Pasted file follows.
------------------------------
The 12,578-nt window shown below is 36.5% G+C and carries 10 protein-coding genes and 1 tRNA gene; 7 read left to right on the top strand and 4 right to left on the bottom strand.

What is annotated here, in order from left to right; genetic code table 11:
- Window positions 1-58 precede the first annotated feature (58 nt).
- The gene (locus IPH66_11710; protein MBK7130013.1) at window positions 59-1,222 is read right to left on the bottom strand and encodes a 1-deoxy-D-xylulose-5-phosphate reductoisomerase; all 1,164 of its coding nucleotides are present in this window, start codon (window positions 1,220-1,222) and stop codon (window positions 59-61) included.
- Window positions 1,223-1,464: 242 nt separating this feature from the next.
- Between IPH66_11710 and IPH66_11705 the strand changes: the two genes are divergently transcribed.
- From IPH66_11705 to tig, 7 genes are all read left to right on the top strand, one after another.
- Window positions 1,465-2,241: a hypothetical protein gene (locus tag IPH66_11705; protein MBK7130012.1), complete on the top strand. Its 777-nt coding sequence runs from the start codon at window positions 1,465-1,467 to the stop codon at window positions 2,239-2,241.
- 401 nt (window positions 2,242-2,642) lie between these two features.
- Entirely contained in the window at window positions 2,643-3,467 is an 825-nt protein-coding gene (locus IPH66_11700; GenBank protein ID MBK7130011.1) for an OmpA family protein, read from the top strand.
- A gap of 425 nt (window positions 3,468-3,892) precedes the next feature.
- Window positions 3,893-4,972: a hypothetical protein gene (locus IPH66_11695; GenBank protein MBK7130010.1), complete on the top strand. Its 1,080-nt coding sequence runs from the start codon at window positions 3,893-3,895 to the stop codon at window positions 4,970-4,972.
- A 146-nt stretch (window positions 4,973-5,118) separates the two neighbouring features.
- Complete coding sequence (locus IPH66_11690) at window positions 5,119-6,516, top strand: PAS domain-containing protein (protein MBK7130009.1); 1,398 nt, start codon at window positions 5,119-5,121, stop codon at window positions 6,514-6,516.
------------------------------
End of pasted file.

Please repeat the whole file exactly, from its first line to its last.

The 12,578-nt window shown below is 36.5% G+C and carries 10 protein-coding genes and 1 tRNA gene; 7 read left to right on the top strand and 4 right to left on the bottom strand.

What is annotated here, in order from left to right; genetic code table 11:
- Window positions 1-58 precede the first annotated feature (58 nt).
- The gene (locus IPH66_11710; protein MBK7130013.1) at window positions 59-1,222 is read right to left on the bottom strand and encodes a 1-deoxy-D-xylulose-5-phosphate reductoisomerase; all 1,164 of its coding nucleotides are present in this window, start codon (window positions 1,220-1,222) and stop codon (window positions 59-61) included.
- Window positions 1,223-1,464: 242 nt separating this feature from the next.
- Between IPH66_11710 and IPH66_11705 the strand changes: the two genes are divergently transcribed.
- From IPH66_11705 to tig, 7 genes are all read left to right on the top strand, one after another.
- Window positions 1,465-2,241: a hypothetical protein gene (locus tag IPH66_11705; protein MBK7130012.1), complete on the top strand. Its 777-nt coding sequence runs from the start codon at window positions 1,465-1,467 to the stop codon at window positions 2,239-2,241.
- 401 nt (window positions 2,242-2,642) lie between these two features.
- Entirely contained in the window at window positions 2,643-3,467 is an 825-nt protein-coding gene (locus IPH66_11700; GenBank protein ID MBK7130011.1) for an OmpA family protein, read from the top strand.
- A gap of 425 nt (window positions 3,468-3,892) precedes the next feature.
- Window positions 3,893-4,972: a hypothetical protein gene (locus IPH66_11695; GenBank protein MBK7130010.1), complete on the top strand. Its 1,080-nt coding sequence runs from the start codon at window positions 3,893-3,895 to the stop codon at window positions 4,970-4,972.
- A 146-nt stretch (window positions 4,973-5,118) separates the two neighbouring features.
- Complete coding sequence (locus IPH66_11690) at window positions 5,119-6,516, top strand: PAS domain-containing protein (protein MBK7130009.1); 1,398 nt, start codon at window positions 5,119-5,121, stop codon at window positions 6,514-6,516.